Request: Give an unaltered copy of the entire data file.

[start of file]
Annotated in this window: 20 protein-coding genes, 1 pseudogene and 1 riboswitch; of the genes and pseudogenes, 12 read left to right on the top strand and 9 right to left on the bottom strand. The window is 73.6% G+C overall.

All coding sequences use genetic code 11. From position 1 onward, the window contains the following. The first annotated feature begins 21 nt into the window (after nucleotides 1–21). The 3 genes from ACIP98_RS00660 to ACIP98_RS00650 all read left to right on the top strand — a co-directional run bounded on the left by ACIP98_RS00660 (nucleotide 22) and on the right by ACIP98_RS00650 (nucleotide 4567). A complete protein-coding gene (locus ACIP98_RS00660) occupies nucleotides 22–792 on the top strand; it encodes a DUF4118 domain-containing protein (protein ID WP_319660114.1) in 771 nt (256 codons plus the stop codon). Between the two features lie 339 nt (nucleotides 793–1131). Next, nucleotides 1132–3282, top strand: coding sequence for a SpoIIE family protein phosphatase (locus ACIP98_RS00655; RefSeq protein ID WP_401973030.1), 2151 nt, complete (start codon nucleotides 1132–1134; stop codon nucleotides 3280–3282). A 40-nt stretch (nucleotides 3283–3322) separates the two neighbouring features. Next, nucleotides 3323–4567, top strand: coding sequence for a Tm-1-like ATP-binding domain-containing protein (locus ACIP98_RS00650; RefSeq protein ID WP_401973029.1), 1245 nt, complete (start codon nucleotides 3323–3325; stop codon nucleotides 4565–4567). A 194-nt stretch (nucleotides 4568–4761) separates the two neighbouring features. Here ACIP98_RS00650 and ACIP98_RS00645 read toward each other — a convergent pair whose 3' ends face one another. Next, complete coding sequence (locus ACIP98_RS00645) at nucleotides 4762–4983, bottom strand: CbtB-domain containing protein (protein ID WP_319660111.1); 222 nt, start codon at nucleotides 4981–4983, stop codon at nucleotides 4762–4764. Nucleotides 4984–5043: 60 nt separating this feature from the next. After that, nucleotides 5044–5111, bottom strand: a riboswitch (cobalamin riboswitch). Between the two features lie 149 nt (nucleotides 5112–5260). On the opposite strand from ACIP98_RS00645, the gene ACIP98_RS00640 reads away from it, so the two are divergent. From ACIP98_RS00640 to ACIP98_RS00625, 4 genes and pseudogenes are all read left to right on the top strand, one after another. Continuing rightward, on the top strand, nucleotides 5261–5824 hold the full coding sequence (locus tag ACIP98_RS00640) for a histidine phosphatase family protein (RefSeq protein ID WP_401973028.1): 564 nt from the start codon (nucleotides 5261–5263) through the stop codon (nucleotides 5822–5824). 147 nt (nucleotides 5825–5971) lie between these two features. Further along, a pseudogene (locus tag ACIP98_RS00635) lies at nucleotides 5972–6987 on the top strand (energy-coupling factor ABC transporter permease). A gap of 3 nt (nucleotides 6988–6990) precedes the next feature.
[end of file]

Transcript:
Annotated in this window: 20 protein-coding genes, 1 pseudogene and 1 riboswitch; of the genes and pseudogenes, 12 read left to right on the top strand and 9 right to left on the bottom strand. The window is 73.6% G+C overall.

All coding sequences use genetic code 11. From position 1 onward, the window contains the following. The first annotated feature begins 21 nt into the window (after nucleotides 1–21). The 3 genes from ACIP98_RS00660 to ACIP98_RS00650 all read left to right on the top strand — a co-directional run bounded on the left by ACIP98_RS00660 (nucleotide 22) and on the right by ACIP98_RS00650 (nucleotide 4567). A complete protein-coding gene (locus ACIP98_RS00660) occupies nucleotides 22–792 on the top strand; it encodes a DUF4118 domain-containing protein (protein ID WP_319660114.1) in 771 nt (256 codons plus the stop codon). Between the two features lie 339 nt (nucleotides 793–1131). Next, nucleotides 1132–3282, top strand: coding sequence for a SpoIIE family protein phosphatase (locus ACIP98_RS00655; RefSeq protein ID WP_401973030.1), 2151 nt, complete (start codon nucleotides 1132–1134; stop codon nucleotides 3280–3282). A 40-nt stretch (nucleotides 3283–3322) separates the two neighbouring features. Next, nucleotides 3323–4567, top strand: coding sequence for a Tm-1-like ATP-binding domain-containing protein (locus ACIP98_RS00650; RefSeq protein ID WP_401973029.1), 1245 nt, complete (start codon nucleotides 3323–3325; stop codon nucleotides 4565–4567). A 194-nt stretch (nucleotides 4568–4761) separates the two neighbouring features. Here ACIP98_RS00650 and ACIP98_RS00645 read toward each other — a convergent pair whose 3' ends face one another. Next, complete coding sequence (locus ACIP98_RS00645) at nucleotides 4762–4983, bottom strand: CbtB-domain containing protein (protein ID WP_319660111.1); 222 nt, start codon at nucleotides 4981–4983, stop codon at nucleotides 4762–4764. Nucleotides 4984–5043: 60 nt separating this feature from the next. After that, nucleotides 5044–5111, bottom strand: a riboswitch (cobalamin riboswitch). Between the two features lie 149 nt (nucleotides 5112–5260). On the opposite strand from ACIP98_RS00645, the gene ACIP98_RS00640 reads away from it, so the two are divergent. From ACIP98_RS00640 to ACIP98_RS00625, 4 genes and pseudogenes are all read left to right on the top strand, one after another. Continuing rightward, on the top strand, nucleotides 5261–5824 hold the full coding sequence (locus tag ACIP98_RS00640) for a histidine phosphatase family protein (RefSeq protein ID WP_401973028.1): 564 nt from the start codon (nucleotides 5261–5263) through the stop codon (nucleotides 5822–5824). 147 nt (nucleotides 5825–5971) lie between these two features. Further along, a pseudogene (locus tag ACIP98_RS00635) lies at nucleotides 5972–6987 on the top strand (energy-coupling factor ABC transporter permease). A gap of 3 nt (nucleotides 6988–6990) precedes the next feature.